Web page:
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Make smart choices about your money, time and productivity

Nov 5, 2018

#160: When Jonathan Mendonsa was 18, he researched which college degrees lead to the highest income.

Pharmacy was near the top of the list of high-paying degrees, so Jonathan decided to become a pharmacist. He wasn't motivated by passion or calling. His decision was purely tactical. He wanted to make money.

He spent four years in college, followed by another four years of graduate school. By age 28, he held a Doctorate in Pharmacy and an astounding $168,000 in debt.

This debt burden might have been bearable if Jonathan loved his chosen profession. For people who love their fields, tuition is the price of being able to enjoy a lifetime of work they love.

Unfortunately, that wasn't Jonathan's story. He never held a passion for pharmacy; he viewed it purely as a means to an end. Perhaps it wasn't surprising, then, that shortly after becoming a pharmacist, he realized that this wasn't what he wanted to do with his life.

He wanted to change careers. He wanted to pursue more meaningful, fun, interesting work.

He spent the next four years repaying his student debt. And finally, at age 32, he brought his net worth up to zero.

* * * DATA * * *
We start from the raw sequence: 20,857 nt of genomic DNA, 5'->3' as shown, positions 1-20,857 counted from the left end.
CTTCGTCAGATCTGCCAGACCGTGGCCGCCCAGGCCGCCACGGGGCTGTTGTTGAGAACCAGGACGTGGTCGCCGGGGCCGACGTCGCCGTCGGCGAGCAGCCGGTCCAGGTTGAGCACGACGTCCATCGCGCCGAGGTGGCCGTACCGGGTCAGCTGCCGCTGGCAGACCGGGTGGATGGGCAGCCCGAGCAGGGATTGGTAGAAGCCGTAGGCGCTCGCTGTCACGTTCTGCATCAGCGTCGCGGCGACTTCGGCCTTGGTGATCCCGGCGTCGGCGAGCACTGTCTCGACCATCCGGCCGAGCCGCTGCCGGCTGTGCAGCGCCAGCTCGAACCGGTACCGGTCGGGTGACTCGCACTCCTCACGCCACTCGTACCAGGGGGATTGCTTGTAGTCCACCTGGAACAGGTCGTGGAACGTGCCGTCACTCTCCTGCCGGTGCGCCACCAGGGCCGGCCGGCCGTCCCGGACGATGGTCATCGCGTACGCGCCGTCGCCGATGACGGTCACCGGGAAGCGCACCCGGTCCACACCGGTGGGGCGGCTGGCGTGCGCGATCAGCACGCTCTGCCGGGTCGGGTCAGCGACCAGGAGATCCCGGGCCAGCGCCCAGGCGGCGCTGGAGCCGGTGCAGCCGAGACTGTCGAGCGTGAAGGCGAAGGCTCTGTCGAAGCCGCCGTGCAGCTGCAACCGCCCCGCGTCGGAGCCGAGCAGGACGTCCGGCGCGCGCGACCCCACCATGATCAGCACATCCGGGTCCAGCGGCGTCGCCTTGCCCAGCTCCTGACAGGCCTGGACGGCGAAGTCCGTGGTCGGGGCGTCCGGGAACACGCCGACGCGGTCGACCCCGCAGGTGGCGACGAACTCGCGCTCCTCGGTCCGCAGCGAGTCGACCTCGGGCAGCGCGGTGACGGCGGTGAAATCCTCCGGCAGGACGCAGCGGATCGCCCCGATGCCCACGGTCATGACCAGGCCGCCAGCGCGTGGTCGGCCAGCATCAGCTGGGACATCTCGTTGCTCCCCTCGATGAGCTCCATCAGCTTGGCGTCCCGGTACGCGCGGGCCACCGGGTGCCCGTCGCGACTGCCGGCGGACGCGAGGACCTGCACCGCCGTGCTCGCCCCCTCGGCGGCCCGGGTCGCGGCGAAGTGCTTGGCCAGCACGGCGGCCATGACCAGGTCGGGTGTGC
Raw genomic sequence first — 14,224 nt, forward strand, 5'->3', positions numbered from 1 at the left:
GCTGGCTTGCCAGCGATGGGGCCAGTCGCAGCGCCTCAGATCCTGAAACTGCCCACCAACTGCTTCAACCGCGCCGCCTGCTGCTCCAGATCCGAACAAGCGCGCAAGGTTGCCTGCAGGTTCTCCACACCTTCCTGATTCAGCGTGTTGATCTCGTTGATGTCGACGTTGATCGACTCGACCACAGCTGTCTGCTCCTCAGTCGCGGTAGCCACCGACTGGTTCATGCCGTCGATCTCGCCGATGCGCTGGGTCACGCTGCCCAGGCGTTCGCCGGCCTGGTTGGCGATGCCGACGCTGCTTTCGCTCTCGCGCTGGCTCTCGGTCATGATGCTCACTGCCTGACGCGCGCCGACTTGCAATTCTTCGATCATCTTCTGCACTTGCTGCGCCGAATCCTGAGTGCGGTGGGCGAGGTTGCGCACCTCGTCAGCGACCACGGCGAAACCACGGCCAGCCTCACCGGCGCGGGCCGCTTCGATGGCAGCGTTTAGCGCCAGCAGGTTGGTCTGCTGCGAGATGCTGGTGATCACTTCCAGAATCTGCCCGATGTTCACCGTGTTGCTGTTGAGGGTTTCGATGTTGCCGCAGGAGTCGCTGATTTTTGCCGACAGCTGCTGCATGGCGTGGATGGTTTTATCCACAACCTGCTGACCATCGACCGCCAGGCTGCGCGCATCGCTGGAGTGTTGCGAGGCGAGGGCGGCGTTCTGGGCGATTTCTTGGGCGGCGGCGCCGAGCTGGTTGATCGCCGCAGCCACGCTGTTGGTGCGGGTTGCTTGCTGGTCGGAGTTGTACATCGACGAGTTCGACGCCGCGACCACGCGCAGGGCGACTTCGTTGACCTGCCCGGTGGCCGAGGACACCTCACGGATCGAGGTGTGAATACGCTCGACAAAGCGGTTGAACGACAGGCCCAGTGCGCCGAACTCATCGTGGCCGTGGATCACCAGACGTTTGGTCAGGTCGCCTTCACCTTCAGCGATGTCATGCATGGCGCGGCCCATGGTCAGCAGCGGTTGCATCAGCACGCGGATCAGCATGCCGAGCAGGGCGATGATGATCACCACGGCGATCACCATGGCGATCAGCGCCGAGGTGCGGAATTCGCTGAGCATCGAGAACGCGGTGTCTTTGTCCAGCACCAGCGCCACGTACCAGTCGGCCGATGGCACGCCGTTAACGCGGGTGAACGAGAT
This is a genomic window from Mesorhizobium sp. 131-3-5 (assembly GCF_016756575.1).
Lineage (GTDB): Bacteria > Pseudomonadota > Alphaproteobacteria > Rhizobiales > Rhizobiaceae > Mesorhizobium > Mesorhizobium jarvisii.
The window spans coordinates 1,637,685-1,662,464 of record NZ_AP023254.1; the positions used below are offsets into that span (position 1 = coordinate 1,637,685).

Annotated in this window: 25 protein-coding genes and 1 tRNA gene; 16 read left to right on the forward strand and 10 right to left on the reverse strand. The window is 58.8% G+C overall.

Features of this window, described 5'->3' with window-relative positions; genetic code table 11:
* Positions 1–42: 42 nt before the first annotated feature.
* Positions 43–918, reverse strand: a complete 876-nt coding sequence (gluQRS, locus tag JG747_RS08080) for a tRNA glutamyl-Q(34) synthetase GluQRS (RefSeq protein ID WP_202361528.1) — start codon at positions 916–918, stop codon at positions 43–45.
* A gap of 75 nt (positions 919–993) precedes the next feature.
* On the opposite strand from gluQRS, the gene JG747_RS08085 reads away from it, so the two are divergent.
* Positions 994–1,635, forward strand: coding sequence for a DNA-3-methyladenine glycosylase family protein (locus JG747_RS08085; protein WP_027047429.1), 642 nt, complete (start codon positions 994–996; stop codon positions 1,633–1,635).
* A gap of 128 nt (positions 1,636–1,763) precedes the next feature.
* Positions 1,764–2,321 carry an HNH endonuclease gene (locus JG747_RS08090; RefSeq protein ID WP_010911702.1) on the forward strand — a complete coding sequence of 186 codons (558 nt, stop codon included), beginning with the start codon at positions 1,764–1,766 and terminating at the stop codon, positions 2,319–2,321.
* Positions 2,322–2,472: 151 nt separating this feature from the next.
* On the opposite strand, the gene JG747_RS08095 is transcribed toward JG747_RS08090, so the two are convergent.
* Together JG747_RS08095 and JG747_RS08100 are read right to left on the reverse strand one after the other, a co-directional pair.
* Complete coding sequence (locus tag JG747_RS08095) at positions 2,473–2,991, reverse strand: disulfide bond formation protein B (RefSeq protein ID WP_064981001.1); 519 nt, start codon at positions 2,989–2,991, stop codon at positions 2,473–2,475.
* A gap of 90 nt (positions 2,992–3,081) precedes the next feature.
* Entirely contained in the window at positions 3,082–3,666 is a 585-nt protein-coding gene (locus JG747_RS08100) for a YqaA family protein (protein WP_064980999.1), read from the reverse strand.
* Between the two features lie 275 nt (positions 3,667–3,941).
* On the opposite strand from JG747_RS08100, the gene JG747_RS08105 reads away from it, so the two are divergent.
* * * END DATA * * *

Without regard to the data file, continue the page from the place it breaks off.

Brad Barrett wasn't thinking about income when he chose his profession.

He had received acceptance letters to some Ivy League schools, but he wanted to graduate from college debt-free, so he enrolled at the University of Richmond, which gave him a partial scholarship.

While studying there, Brad encountered an accounting professor who challenged him and his classmates in the best possible ways.  Brad felt inspired to major in accounting.

His decision didn't come from a rigorous analysis of lifetime income potential. He wasn't scrutinizing labor statistics spreadsheets. He was simply following a route that he found fascinating.

After he received his undergraduate degree, Brad decided not to enroll in any further education. Instead, he started working for one of the Big Five accounting firms, with a starting salary in the low $40,000's.

He and his future wife both lived at home with their parents for the first few years of their professional life, which allowed each of them to save dramatic amounts. Brad saved more than 90 percent of his after-tax income. 

Perhaps it's not surprising that the couple, who now have two children, are financially independent.


Both Jonathan and Brad are college-educated professionals in their thirties. They both live in Richmond, Virginia. They're both married with children (Jonathan has a son; Brad has two daughters).

Yet their stories could not be more different.

What can we learn about careers, work, income, spending, and financial independence from their life experiences?

Find out in today's podcast interview with Jonathan and Brad, the co-hosts of the ChooseFI podcast.